In 2007, a group of researchers looking for signs of recent evolution identified 1800 genes that have only become prevalent in humans in the last 40,000 years, many of which are devoted to fighting infectious diseases like malaria. More than a dozen new genetic variants for fighting malaria are spreading rapidly among Africans. Another study found that natural selection has favored city-dwellers. Living in cities has produced a genetic variant that allows us to be more resistant to diseases like tuberculosis and leprosy. "This seems to be an elegant example of evolution in action," says Dr. Ian Barnes, an evolutionary biologist at London's Natural History Museum, said in 2010 statement. "It flags up the importance of a very recent aspect of our evolution as a species, the development of cities as a selective force."

4. Our brains are shrinking.

While we may like to believe our big brains make us smarter than the rest of the animal world, our brains have actually been shrinking over the last 30,000 years. The average volume of the human brain has decreased from 1500 cubic centimeters to 1350 cubic centimeters, which is an amount equivalent to the size of a tennis ball.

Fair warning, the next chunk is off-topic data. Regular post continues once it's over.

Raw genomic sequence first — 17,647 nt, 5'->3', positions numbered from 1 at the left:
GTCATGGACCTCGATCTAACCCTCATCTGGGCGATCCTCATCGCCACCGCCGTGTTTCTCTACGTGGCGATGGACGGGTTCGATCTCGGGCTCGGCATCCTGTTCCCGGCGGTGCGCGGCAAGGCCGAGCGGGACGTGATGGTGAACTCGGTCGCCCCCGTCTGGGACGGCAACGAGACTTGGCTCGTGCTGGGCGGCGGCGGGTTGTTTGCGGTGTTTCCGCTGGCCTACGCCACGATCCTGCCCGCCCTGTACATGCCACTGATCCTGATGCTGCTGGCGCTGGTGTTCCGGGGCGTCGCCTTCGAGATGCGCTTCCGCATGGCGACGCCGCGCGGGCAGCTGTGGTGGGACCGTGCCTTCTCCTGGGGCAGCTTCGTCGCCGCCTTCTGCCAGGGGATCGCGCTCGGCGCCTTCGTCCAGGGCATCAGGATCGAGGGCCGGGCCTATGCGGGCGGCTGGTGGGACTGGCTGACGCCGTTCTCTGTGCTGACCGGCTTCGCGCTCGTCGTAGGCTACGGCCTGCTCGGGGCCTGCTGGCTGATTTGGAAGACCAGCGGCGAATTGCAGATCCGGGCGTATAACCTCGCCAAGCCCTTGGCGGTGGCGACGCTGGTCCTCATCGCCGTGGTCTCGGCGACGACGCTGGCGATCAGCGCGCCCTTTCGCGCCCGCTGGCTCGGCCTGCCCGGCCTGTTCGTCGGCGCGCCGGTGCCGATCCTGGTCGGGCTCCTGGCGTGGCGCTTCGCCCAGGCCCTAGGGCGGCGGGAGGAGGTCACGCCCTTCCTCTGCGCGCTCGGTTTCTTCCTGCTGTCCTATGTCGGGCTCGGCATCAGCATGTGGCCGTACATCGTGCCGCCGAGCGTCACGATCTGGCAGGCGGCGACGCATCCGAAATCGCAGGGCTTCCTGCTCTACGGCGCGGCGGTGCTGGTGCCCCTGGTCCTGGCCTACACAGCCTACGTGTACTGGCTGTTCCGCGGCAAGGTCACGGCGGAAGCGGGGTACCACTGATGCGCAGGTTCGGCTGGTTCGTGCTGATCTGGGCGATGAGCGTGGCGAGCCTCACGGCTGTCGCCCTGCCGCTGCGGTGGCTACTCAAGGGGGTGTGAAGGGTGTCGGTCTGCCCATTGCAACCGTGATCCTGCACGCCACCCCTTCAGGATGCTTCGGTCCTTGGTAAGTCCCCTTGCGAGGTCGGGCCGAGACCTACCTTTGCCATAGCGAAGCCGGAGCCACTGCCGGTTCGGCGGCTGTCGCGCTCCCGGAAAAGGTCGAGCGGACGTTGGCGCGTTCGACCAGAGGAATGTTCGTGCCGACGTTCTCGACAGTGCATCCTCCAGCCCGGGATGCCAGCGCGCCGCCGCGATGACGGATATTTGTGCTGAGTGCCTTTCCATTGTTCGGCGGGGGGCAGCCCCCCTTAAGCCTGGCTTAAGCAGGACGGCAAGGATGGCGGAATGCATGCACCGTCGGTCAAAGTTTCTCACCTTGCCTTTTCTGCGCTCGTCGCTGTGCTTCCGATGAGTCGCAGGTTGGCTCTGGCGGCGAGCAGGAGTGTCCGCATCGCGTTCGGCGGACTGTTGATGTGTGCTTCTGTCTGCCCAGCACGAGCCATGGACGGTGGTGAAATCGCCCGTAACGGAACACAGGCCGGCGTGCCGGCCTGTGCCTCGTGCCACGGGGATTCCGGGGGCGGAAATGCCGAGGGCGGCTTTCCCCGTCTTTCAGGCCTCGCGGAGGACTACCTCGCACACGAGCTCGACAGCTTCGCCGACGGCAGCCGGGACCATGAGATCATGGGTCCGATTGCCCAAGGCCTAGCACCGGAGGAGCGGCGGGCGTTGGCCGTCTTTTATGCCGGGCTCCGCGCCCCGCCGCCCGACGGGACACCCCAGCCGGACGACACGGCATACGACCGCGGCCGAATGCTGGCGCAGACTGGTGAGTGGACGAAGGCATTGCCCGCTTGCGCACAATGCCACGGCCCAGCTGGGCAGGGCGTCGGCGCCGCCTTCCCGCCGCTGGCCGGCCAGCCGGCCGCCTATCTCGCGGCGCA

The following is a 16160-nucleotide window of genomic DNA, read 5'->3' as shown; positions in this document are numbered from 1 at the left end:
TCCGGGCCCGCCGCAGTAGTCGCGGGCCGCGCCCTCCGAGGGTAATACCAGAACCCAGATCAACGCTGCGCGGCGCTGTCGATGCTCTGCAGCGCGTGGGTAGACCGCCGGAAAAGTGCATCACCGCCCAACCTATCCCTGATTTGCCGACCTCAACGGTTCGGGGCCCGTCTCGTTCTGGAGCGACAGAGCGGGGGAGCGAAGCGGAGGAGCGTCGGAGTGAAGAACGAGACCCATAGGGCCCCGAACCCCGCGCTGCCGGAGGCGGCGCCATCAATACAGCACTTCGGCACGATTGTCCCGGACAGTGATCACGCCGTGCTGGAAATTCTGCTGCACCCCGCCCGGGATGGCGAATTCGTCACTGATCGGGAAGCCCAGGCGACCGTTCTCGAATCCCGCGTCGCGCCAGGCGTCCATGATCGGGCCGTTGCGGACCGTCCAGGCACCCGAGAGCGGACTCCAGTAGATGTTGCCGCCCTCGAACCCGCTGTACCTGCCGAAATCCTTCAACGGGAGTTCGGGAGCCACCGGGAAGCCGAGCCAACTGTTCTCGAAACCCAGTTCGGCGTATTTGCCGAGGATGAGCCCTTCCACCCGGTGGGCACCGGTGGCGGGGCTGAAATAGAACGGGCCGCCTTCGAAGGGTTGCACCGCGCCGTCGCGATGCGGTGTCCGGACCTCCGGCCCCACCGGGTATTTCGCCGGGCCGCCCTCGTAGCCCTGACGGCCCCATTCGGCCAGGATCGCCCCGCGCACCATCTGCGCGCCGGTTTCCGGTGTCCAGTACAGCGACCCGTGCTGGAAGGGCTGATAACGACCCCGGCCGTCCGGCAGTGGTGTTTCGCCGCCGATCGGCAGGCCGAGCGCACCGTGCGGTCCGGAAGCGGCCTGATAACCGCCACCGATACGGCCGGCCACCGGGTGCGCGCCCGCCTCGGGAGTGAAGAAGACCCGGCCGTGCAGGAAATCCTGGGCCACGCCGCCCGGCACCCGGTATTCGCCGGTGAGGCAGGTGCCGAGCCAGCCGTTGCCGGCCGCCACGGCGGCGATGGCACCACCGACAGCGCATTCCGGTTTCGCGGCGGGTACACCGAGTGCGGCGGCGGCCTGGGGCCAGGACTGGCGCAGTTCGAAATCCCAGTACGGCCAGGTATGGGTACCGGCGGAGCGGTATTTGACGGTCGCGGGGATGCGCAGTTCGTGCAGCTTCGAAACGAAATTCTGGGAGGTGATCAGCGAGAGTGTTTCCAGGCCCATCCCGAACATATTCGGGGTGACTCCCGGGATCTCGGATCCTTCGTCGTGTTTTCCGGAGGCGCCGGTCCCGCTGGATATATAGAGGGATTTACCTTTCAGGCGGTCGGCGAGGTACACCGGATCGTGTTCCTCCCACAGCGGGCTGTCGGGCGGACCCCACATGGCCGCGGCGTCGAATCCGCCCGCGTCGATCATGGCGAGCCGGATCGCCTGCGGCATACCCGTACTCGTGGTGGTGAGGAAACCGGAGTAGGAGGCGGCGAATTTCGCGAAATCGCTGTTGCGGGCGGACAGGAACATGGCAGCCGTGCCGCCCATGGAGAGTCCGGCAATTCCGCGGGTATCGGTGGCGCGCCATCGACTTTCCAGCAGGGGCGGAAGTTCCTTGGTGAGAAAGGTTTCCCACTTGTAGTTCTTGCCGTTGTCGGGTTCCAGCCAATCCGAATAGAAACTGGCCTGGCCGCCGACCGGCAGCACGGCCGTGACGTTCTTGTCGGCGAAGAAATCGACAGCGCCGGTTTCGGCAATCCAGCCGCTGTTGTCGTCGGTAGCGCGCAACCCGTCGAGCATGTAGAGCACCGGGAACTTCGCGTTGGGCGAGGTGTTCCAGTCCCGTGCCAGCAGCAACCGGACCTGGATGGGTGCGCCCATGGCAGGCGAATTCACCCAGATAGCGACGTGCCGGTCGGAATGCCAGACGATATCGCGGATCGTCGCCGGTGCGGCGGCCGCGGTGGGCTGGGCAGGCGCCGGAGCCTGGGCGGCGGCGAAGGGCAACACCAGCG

There are several different conclusions as to why this is: One group of researchers suspects our shrinking brains mean we are in fact getting dumber. Historically, brain size decreased as societies became larger and more complex, suggesting that the safety net of modern society negated the correlation between intelligence and survival. But another, more encouraging theory says our brains are shrinking not because we're getting dumber, but because smaller brains are more efficient. This theory suggests that, as they shrink, our brains are being rewired to work faster but take up less room. There's also a theory that smaller brains are an evolutionary advantage because they make us less aggressive beings, allowing us to work together to solve problems, rather than tear each other to shreds.

5. Some of us have blue eyes.

Originally, we all had brown eyes. But about 10,000 years ago, someone who lived near the Black Sea developed a genetic mutation that turned brown eyes blue. While the reason blue eyes have persisted remains a bit of a mystery, one theory is that they act as a sort of paternity test. “There is strong evolutionary pressure for a man not to invest his paternal resources in another man’s child,” Bruno Laeng, lead author of a 2006 study on the development of blue eyes, told The New York Times. Because it is virtually impossible for two blue-eyed mates to create a brown-eyed baby, our blue-eyed male ancestors may have sought out blue-eyed mates as a way of ensuring fidelity. This would partially explain why, in a recent study, blue-eyed men rated blue-eyed women as more attractive compared to brown-eyed women, whereas females and brown-eyed men expressed no preference.